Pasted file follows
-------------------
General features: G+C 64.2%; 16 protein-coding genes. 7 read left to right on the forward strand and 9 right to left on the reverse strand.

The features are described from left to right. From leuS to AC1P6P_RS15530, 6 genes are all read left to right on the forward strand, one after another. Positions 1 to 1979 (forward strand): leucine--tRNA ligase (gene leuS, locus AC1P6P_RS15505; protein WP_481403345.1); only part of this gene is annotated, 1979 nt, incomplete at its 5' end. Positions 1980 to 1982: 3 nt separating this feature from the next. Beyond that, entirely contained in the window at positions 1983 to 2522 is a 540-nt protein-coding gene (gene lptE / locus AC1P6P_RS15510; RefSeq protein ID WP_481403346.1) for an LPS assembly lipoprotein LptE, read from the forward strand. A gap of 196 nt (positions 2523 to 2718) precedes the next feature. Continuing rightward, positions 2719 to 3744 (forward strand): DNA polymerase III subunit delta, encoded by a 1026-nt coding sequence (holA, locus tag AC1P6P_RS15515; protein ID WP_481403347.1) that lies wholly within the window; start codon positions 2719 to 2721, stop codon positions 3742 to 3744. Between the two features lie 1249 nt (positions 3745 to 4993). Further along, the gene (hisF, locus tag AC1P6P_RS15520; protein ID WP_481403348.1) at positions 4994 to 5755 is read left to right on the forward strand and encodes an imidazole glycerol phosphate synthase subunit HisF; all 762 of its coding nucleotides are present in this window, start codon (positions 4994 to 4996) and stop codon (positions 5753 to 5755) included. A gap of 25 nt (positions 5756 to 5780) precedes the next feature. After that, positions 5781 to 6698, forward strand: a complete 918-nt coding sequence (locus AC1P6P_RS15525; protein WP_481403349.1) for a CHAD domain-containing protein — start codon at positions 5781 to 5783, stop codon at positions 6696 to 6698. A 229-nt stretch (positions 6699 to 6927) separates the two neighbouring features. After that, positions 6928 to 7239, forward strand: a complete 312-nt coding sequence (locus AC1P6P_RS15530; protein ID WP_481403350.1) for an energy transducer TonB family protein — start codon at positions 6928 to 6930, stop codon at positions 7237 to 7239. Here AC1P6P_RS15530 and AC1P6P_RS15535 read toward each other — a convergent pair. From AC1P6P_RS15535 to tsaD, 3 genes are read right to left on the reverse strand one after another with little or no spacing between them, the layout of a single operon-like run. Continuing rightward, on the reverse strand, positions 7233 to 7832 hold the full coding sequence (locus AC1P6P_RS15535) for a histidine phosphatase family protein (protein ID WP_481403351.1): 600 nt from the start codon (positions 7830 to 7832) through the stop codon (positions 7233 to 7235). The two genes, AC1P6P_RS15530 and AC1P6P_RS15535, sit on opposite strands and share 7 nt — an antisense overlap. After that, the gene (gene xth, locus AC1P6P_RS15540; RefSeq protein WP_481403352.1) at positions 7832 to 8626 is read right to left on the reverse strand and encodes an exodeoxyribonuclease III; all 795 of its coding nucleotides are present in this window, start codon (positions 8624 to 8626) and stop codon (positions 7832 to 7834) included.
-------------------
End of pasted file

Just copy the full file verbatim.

General features: G+C 64.2%; 16 protein-coding genes. 7 read left to right on the forward strand and 9 right to left on the reverse strand.

The features are described from left to right. From leuS to AC1P6P_RS15530, 6 genes are all read left to right on the forward strand, one after another. Positions 1 to 1979 (forward strand): leucine--tRNA ligase (gene leuS, locus AC1P6P_RS15505; protein WP_481403345.1); only part of this gene is annotated, 1979 nt, incomplete at its 5' end. Positions 1980 to 1982: 3 nt separating this feature from the next. Beyond that, entirely contained in the window at positions 1983 to 2522 is a 540-nt protein-coding gene (gene lptE / locus AC1P6P_RS15510; RefSeq protein ID WP_481403346.1) for an LPS assembly lipoprotein LptE, read from the forward strand. A gap of 196 nt (positions 2523 to 2718) precedes the next feature. Continuing rightward, positions 2719 to 3744 (forward strand): DNA polymerase III subunit delta, encoded by a 1026-nt coding sequence (holA, locus tag AC1P6P_RS15515; protein ID WP_481403347.1) that lies wholly within the window; start codon positions 2719 to 2721, stop codon positions 3742 to 3744. Between the two features lie 1249 nt (positions 3745 to 4993). Further along, the gene (hisF, locus tag AC1P6P_RS15520; protein ID WP_481403348.1) at positions 4994 to 5755 is read left to right on the forward strand and encodes an imidazole glycerol phosphate synthase subunit HisF; all 762 of its coding nucleotides are present in this window, start codon (positions 4994 to 4996) and stop codon (positions 5753 to 5755) included. A gap of 25 nt (positions 5756 to 5780) precedes the next feature. After that, positions 5781 to 6698, forward strand: a complete 918-nt coding sequence (locus AC1P6P_RS15525; protein WP_481403349.1) for a CHAD domain-containing protein — start codon at positions 5781 to 5783, stop codon at positions 6696 to 6698. A 229-nt stretch (positions 6699 to 6927) separates the two neighbouring features. After that, positions 6928 to 7239, forward strand: a complete 312-nt coding sequence (locus AC1P6P_RS15530; protein ID WP_481403350.1) for an energy transducer TonB family protein — start codon at positions 6928 to 6930, stop codon at positions 7237 to 7239. Here AC1P6P_RS15530 and AC1P6P_RS15535 read toward each other — a convergent pair. From AC1P6P_RS15535 to tsaD, 3 genes are read right to left on the reverse strand one after another with little or no spacing between them, the layout of a single operon-like run. Continuing rightward, on the reverse strand, positions 7233 to 7832 hold the full coding sequence (locus AC1P6P_RS15535) for a histidine phosphatase family protein (protein ID WP_481403351.1): 600 nt from the start codon (positions 7830 to 7832) through the stop codon (positions 7233 to 7235). The two genes, AC1P6P_RS15530 and AC1P6P_RS15535, sit on opposite strands and share 7 nt — an antisense overlap. After that, the gene (gene xth, locus AC1P6P_RS15540; RefSeq protein WP_481403352.1) at positions 7832 to 8626 is read right to left on the reverse strand and encodes an exodeoxyribonuclease III; all 795 of its coding nucleotides are present in this window, start codon (positions 8624 to 8626) and stop codon (positions 7832 to 7834) included.